Jonathan: Welcome to Kidorable Parenting’s interview with Jennifer Bunkers, mother of six and founder of TruKid. I’m Jonathan Domsky, blogger, parenting coach, and co-founder of Kidorable. I’ve been learning how to be a better parent and entrepreneur with Jennifer for 10 years. I’m always inspired by her example. Let’s get started. Jennifer, tell me a little bit about who you are, what you do, and what you’re passionate about?
Jennifer: Hi, Jonathan. Thank you so much for having me. This is really fun. I always love talking about parenting with you. For your listeners, I’m Jennifer Bunkers and I’m a mom of six. I have six kids ages 10, 13, 15, 17, 20, and 24. It takes me a minute to think of all that. I run a couple of businesses, and I love talking about parenting because there are some things I’m doing in my life that I think is really fun, and one of which is my business of skin care.
Jonathan: So tell us just what is TruKid? What you guys do? What’s your mission?
Jennifer: Well, our brand is TruKid, and we offer sun care, skin care, eczema care, and body care. I started this business 10 years ago because I thought there was a gap in the marketplace addressing kids’ skin care needs. We all start with baby products when they are babies, and then all of a sudden, they’re teenagers and they’re dealing with acne. I thought if I could get kids into skin care, washing their hands and their face, starting at an early age, about two and up, that they’d be better prepared to dealing with the trauma of teenage skin as they get older.
Along this journey, I’ve learned a lot about healthy skin care, and how there’s so many products out there that are full of toxic chemicals, and I wanted to create a brand that was really healthy and natural, and gentle on kids’ skin.
Jonathan: I’ve used it myself with Kubla and I could attest it’s a wonderful product. Jennifer, what’s something that you wish you had more courage or imagination to do when you were younger?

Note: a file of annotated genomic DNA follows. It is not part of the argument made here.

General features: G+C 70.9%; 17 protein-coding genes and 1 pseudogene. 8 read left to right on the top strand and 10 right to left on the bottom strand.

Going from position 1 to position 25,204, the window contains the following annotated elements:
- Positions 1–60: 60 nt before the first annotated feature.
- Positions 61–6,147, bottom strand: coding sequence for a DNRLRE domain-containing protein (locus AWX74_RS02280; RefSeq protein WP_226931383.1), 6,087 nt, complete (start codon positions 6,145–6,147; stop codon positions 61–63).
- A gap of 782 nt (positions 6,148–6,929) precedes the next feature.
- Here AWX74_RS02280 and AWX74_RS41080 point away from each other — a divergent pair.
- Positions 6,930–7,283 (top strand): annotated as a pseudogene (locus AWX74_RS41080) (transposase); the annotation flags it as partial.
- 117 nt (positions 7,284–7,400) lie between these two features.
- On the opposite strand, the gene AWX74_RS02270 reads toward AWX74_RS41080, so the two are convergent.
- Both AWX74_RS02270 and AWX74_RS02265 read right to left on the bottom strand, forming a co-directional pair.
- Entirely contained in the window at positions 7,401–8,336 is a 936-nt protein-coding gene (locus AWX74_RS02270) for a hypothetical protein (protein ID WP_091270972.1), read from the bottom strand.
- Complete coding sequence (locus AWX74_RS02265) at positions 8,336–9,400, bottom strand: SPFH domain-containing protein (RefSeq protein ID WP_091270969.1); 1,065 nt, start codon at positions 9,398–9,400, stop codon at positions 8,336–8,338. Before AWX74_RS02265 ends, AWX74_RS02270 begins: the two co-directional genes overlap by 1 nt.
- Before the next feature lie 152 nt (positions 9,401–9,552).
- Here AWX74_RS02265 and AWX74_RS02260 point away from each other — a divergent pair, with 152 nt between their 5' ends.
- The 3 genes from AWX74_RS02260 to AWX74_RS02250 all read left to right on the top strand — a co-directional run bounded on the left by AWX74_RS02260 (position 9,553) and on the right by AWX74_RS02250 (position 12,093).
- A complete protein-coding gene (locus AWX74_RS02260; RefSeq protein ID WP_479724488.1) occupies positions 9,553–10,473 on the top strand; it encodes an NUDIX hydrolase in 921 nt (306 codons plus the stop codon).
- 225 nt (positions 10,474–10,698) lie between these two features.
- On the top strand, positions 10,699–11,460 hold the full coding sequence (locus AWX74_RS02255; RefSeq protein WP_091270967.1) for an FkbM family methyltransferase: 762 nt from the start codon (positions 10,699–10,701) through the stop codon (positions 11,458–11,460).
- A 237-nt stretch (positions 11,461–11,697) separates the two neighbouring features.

Jennifer: I really love this question and it’s interesting. When I was in high school, my parents wanted me to be a foreign exchange student, but I was really shy. The mere notion of it made me incredibly nervous, and I didn’t do it. We didn’t have a lot of money growing up, and we grew up in the country. It was simple living and my parents were hard-working blue-collar people, and for them to even suggest to me to travel, I thought was really outside our wheelhouse of doing anything like that.
The idea made me so nervous, I just gave it up. I didn’t do it. I couldn’t see myself traveling at all. And I really regret that I didn’t have courage to face my fears with that, and it’s interesting to me because my kids are travelers now. My oldest just got back from Israel and that was her 33rd country. So somehow out of that fear of mine, I must be putting on the, “Don’t be afraid of the world,” on my kids, and now they’re exploring the world like I wish I had when I was their age.
Jonathan: Tell me more about that. So you said when you were a kid, traveling just wasn’t even on your radar. In my own experience, when I was a kid, we went on family vacations, but I’m sad to say that at the time, I didn’t really appreciate it. You have an interesting story about how you travel as a family. Could you talk about that?
Jennifer: Well, as a kid, we didn’t travel. We went boating in the summer and we camped. That’s what we did. It was really, really fun, and one time, my parents rented an RV and we traveled across the country and back, and that was really cool. When my oldest was living in Madrid for about nine months teaching English, she wanted us to come visit, and I’m like, “I would love to, but we have so many kids. It’s just too expensive. No, we can’t go.”